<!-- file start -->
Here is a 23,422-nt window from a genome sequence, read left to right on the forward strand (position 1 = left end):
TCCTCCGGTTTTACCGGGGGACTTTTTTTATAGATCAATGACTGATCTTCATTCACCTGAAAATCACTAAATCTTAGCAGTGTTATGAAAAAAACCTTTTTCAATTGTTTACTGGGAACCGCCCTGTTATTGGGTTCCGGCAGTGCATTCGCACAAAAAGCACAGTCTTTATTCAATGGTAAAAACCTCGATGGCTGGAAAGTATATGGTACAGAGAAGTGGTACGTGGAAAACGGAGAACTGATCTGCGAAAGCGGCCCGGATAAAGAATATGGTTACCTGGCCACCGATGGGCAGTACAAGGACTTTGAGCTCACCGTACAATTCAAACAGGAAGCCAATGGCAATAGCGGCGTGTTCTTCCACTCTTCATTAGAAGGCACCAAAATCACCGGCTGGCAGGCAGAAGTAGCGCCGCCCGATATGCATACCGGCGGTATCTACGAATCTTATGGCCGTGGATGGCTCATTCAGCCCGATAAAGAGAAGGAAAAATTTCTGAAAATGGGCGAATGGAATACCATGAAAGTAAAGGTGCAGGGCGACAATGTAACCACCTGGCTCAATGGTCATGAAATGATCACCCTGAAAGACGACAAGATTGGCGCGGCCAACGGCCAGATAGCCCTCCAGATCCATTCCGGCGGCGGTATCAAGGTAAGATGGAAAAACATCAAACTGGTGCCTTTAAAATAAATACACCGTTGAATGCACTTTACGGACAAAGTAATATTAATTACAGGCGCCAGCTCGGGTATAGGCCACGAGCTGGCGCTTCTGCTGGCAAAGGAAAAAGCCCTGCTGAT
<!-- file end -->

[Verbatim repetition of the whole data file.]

Here is a 23,422-nt window from a genome sequence, read left to right on the forward strand (position 1 = left end):
TCCTCCGGTTTTACCGGGGGACTTTTTTTATAGATCAATGACTGATCTTCATTCACCTGAAAATCACTAAATCTTAGCAGTGTTATGAAAAAAACCTTTTTCAATTGTTTACTGGGAACCGCCCTGTTATTGGGTTCCGGCAGTGCATTCGCACAAAAAGCACAGTCTTTATTCAATGGTAAAAACCTCGATGGCTGGAAAGTATATGGTACAGAGAAGTGGTACGTGGAAAACGGAGAACTGATCTGCGAAAGCGGCCCGGATAAAGAATATGGTTACCTGGCCACCGATGGGCAGTACAAGGACTTTGAGCTCACCGTACAATTCAAACAGGAAGCCAATGGCAATAGCGGCGTGTTCTTCCACTCTTCATTAGAAGGCACCAAAATCACCGGCTGGCAGGCAGAAGTAGCGCCGCCCGATATGCATACCGGCGGTATCTACGAATCTTATGGCCGTGGATGGCTCATTCAGCCCGATAAAGAGAAGGAAAAATTTCTGAAAATGGGCGAATGGAATACCATGAAAGTAAAGGTGCAGGGCGACAATGTAACCACCTGGCTCAATGGTCATGAAATGATCACCCTGAAAGACGACAAGATTGGCGCGGCCAACGGCCAGATAGCCCTCCAGATCCATTCCGGCGGCGGTATCAAGGTAAGATGGAAAAACATCAAACTGGTGCCTTTAAAATAAATACACCGTTGAATGCACTTTACGGACAAAGTAATATTAATTACAGGCGCCAGCTCGGGTATAGGCCACGAGCTGGCGCTTCTGCTGGCAAAGGAAAAAGCCCTGCTGAT